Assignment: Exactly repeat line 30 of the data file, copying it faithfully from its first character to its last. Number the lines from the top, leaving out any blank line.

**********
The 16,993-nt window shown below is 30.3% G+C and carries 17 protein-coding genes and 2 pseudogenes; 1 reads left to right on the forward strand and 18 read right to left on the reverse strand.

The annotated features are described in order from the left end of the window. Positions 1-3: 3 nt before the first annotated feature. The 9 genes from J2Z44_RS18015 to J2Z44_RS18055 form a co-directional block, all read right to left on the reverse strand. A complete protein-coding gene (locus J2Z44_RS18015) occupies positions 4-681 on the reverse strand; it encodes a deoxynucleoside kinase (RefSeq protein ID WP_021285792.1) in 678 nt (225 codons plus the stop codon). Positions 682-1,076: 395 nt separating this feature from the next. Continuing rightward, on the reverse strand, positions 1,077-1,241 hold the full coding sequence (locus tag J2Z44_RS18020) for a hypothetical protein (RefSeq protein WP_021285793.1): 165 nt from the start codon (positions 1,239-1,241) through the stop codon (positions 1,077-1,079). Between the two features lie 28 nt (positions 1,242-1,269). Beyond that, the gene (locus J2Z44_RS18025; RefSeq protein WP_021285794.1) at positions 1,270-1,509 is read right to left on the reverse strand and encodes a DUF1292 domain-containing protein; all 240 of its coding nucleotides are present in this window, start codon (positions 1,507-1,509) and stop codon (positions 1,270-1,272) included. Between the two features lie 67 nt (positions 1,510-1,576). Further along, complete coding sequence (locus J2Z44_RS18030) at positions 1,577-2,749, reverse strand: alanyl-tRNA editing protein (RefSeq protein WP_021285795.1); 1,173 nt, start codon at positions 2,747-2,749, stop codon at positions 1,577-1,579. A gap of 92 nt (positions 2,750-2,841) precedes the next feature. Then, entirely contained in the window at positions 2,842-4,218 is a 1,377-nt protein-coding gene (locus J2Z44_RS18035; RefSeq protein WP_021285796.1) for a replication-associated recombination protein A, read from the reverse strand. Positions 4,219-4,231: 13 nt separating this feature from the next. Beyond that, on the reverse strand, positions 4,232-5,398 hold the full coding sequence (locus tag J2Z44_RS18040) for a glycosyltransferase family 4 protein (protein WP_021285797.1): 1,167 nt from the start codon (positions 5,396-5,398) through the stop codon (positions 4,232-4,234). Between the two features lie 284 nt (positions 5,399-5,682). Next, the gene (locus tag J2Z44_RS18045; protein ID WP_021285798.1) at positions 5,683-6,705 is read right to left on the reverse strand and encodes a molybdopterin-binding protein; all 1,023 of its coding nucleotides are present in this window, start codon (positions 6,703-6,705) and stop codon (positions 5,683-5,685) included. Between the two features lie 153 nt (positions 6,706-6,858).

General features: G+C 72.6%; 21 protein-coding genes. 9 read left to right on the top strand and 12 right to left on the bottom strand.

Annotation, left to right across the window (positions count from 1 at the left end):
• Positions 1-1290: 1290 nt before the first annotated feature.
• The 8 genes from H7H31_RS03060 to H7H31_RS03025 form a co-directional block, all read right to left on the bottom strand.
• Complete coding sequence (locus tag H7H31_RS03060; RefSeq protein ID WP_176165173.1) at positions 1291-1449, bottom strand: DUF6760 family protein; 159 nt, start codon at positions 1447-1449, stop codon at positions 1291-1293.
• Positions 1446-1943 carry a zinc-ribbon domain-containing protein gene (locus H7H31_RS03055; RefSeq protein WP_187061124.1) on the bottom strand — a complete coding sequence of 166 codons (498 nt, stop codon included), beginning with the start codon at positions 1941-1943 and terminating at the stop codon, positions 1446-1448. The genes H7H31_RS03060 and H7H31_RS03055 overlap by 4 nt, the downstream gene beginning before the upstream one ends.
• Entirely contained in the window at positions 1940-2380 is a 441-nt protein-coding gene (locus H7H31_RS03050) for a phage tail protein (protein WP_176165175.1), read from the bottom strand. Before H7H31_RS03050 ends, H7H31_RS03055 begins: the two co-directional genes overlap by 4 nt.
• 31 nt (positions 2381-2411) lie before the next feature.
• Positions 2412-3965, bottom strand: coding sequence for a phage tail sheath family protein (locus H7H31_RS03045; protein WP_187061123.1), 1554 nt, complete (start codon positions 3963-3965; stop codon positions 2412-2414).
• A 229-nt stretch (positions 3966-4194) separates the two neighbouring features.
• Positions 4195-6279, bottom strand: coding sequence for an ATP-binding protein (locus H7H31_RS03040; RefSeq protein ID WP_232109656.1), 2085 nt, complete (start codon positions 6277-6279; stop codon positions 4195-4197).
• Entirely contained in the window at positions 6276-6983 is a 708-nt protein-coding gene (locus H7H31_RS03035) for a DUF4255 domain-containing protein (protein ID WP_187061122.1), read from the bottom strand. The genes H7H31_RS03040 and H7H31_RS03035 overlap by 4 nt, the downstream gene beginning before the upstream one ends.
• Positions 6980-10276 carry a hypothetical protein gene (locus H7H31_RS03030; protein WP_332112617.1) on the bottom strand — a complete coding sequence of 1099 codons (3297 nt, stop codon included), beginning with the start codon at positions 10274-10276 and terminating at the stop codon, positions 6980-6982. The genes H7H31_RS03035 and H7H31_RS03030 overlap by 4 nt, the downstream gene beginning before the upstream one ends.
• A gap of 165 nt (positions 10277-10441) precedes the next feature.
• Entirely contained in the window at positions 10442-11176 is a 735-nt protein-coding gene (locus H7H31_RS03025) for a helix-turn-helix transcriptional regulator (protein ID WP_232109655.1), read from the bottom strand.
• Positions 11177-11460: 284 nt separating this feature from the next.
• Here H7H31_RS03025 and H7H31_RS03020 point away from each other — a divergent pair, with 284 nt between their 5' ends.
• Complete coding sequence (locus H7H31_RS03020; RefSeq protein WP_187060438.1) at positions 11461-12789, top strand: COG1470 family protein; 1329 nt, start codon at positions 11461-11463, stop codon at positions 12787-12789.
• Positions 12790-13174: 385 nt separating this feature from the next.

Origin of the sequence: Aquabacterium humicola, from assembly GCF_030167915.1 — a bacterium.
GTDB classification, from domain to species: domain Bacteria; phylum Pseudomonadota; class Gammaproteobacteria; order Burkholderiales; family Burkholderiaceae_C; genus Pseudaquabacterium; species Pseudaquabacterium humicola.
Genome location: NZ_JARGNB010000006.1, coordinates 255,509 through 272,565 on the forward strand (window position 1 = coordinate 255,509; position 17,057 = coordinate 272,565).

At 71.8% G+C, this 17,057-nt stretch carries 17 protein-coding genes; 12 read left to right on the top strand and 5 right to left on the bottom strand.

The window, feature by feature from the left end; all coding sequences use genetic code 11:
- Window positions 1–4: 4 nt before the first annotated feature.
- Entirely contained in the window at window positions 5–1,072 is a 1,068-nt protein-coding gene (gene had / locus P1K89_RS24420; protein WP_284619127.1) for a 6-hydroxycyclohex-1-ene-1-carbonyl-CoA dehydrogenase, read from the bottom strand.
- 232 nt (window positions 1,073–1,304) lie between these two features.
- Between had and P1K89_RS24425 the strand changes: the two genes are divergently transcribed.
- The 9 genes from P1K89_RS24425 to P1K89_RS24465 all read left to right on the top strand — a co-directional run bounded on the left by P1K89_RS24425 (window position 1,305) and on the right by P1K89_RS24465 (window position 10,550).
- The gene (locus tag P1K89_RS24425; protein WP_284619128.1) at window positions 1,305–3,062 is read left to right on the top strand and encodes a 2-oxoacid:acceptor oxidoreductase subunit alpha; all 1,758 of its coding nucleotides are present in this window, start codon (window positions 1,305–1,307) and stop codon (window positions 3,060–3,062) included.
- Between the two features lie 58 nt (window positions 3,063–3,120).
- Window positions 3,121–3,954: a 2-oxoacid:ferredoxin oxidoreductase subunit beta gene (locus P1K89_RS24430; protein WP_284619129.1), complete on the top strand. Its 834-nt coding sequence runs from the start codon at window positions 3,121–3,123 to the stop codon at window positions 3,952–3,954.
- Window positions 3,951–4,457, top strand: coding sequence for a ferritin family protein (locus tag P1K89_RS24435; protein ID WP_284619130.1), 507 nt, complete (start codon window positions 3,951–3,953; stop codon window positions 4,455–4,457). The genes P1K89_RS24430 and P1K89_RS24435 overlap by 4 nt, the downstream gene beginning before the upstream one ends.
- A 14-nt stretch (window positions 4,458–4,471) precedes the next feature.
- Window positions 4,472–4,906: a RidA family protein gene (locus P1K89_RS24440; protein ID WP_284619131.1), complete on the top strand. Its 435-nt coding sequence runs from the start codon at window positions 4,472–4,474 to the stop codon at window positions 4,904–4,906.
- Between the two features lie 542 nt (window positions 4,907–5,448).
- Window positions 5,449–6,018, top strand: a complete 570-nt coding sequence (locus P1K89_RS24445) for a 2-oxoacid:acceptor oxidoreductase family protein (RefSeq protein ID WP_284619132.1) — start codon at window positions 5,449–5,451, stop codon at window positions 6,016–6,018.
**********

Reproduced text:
- Between had and P1K89_RS24425 the strand changes: the two genes are divergently transcribed.